Missing the Point – Immigration:  Who do the Republicans think they’re kidding?

Happy New Year, everybody.

“Thoughtless bigots, politically self-centered officeholders stoking and playing to the fears of otherwise well-meaning Americans who look to them for leadership.”  How’s that for a description of Republicans holding our foreign policy hostage until we solve border security problems on their terms?  My two-year-old granddaughter is more mature.  Maybe all the offending Republicans need is a hug?  If only it were that easy.

Full disclosure, I’m a third-generation American.  What that means is that my grandparents were immigrants.  My parents and I were born in the United States.

According to Gallup polling conducted in 2001, “A Majority of Americans Identify Themselves as Third-Generation Americans.”  In 2013, the Census Bureau told us that 12.9%, over 40 million people ten years ago, were first-generation immigrants.  Another 11.7%, over 30 million more, were second-generation immigrants.  And everybody else, the other 75.4% which was more than 234 million Americans, were third or more generations removed from their predecessors who came here from someplace else.  In the beginning, with the notable exception of Native Americans, we were all immigrants.  It’s who we are and in no small part the secret to our success.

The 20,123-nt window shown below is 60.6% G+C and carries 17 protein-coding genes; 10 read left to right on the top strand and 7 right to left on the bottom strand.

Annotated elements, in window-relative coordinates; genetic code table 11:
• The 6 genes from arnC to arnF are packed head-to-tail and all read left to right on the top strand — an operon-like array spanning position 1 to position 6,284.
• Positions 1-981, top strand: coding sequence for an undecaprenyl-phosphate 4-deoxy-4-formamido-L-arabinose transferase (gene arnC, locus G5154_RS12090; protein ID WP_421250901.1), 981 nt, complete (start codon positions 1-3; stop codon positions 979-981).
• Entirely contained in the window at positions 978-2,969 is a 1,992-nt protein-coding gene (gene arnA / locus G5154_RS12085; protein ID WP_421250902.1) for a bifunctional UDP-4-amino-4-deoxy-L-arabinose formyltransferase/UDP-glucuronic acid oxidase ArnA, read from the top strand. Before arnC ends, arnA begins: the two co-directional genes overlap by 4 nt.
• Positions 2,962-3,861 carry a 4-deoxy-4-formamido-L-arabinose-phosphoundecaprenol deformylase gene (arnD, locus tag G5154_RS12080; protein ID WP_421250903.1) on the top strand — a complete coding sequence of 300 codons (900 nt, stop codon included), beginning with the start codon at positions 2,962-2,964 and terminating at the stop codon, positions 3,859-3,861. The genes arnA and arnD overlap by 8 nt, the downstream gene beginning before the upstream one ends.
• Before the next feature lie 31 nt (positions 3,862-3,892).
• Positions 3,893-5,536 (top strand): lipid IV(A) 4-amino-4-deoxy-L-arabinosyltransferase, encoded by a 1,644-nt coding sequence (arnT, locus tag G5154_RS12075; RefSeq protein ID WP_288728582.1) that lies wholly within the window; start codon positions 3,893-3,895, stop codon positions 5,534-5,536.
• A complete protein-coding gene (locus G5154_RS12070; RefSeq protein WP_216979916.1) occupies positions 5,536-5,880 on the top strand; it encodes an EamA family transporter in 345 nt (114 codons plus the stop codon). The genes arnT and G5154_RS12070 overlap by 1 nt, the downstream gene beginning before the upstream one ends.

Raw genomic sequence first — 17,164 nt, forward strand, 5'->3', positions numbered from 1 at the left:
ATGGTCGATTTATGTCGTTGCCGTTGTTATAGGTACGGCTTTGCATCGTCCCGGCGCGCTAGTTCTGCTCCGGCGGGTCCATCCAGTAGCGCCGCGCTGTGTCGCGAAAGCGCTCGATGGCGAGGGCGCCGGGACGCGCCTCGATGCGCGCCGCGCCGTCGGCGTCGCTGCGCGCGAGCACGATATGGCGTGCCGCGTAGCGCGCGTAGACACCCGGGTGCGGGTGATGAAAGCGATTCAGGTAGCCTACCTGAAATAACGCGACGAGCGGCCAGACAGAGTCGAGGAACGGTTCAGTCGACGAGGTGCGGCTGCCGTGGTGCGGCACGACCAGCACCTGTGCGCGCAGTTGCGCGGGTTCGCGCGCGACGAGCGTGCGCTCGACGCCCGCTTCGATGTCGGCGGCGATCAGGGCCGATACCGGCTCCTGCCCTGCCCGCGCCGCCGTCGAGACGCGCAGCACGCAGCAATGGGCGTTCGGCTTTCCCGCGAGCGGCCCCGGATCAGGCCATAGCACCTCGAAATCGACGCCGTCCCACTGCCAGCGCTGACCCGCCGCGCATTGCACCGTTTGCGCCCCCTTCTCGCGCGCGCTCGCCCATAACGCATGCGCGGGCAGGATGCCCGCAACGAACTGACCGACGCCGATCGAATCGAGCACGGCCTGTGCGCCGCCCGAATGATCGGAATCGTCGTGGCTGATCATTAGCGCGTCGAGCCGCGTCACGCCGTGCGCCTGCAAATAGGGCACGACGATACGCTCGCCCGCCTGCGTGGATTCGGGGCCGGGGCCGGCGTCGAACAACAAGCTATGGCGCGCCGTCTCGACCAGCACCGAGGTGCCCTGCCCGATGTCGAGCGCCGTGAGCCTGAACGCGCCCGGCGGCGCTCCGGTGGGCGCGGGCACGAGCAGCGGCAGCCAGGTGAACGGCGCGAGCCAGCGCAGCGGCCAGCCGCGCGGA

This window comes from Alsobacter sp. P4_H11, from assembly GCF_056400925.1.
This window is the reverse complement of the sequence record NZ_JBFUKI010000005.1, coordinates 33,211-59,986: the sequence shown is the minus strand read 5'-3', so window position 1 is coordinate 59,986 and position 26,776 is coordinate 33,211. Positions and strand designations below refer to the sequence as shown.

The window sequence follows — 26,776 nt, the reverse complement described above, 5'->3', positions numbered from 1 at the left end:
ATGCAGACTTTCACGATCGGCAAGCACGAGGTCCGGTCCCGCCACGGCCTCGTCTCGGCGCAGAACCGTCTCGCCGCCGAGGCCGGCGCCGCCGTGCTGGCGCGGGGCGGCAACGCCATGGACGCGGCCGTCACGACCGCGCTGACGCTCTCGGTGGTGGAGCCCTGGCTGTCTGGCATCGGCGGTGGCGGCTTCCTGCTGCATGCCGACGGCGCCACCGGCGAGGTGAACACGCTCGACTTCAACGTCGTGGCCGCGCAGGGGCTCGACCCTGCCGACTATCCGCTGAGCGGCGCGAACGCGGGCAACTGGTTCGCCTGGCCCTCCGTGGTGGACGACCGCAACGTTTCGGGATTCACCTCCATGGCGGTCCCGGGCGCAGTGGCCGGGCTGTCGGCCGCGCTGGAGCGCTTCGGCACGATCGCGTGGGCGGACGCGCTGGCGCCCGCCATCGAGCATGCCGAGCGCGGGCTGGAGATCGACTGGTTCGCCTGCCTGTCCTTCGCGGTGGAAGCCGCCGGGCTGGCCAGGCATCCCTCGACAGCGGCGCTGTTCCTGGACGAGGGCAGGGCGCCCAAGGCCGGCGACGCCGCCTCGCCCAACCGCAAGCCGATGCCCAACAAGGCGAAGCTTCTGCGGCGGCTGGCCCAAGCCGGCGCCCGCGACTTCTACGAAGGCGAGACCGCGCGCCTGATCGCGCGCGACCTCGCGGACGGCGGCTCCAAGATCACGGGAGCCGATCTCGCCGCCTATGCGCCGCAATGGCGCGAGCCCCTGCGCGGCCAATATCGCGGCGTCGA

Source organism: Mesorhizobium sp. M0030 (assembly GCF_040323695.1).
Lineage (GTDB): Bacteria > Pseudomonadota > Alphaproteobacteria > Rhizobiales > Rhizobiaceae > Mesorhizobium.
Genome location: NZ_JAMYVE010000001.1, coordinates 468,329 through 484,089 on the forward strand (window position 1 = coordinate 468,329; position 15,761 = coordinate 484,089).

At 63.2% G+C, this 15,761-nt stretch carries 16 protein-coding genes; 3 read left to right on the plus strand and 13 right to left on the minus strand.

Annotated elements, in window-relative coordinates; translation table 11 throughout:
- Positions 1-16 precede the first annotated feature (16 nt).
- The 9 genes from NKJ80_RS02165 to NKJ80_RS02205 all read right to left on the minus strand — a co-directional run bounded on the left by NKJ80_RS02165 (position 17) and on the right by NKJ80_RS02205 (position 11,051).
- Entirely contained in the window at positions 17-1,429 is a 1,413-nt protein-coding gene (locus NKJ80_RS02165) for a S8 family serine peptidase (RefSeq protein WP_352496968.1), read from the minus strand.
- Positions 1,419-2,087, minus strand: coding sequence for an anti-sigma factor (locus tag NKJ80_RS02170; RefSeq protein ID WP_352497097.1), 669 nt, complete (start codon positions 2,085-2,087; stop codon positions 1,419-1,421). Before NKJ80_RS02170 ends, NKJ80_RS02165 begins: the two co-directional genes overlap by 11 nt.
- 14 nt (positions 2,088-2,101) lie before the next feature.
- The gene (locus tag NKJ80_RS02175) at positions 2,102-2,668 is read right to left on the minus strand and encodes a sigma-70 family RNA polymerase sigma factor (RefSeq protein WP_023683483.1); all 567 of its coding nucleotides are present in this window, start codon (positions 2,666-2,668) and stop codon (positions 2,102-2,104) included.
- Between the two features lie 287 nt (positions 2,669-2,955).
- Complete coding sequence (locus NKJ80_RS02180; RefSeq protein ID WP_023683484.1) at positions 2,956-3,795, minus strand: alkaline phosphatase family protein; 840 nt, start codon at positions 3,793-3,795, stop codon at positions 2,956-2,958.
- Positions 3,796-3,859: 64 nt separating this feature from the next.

Immigrant traffic along our southern border is imposing unacceptable pressures on local governments and economies.  According to the U.S. Department of Homeland Security, in 2023 through September 30, 2023, there have been almost 2.5 million “southwest land border encounters” during the prior twelve-month federal government fiscal year.

To be clear, the problem isn’t the number of potential immigrants that we’re talking about as a proportion of our 332 million total population.  In a study published last month, the Census Bureau forecasts that our national population will reach a high of 370 million in 2080 and then start declining at projected growth rates.

We are a consumer demand-driven capitalist economy from which taxes generated to pay for government services are far short of what we’re spending – hence our incomprehensibly huge national debt of almost $34 trillion.  Breathtaking, isn’t it?  If you – and I’m talking to Republican conservatives in particular – think we’re in fiscal trouble now, wait until we have fewer and fewer people.  Think how we’ll fare, domestically and relative to our principal world competitors, in an era of declining tax revenues.

And then there are the labor shortages that are everywhere in our economy.  Not incidentally, these shortages, including in the manufacturing sector, are making us increasingly dependent upon foreign trade.  …Are you paying attention, Republicans?  You preach the nationalization of production but don’t have the labor force to make it happen.

There is no question about it.  We need more immigrants.  More people are motivated to put everything on the line to come here and build a future for their families.  At our core, we are a kind and tolerant people.  Where these immigrants come from shouldn’t matter.  But it does, doesn’t it?  It matters to Republicans running for President and in Congress who either speak or fail to criticize the vile language and stated intentions of their principal leader.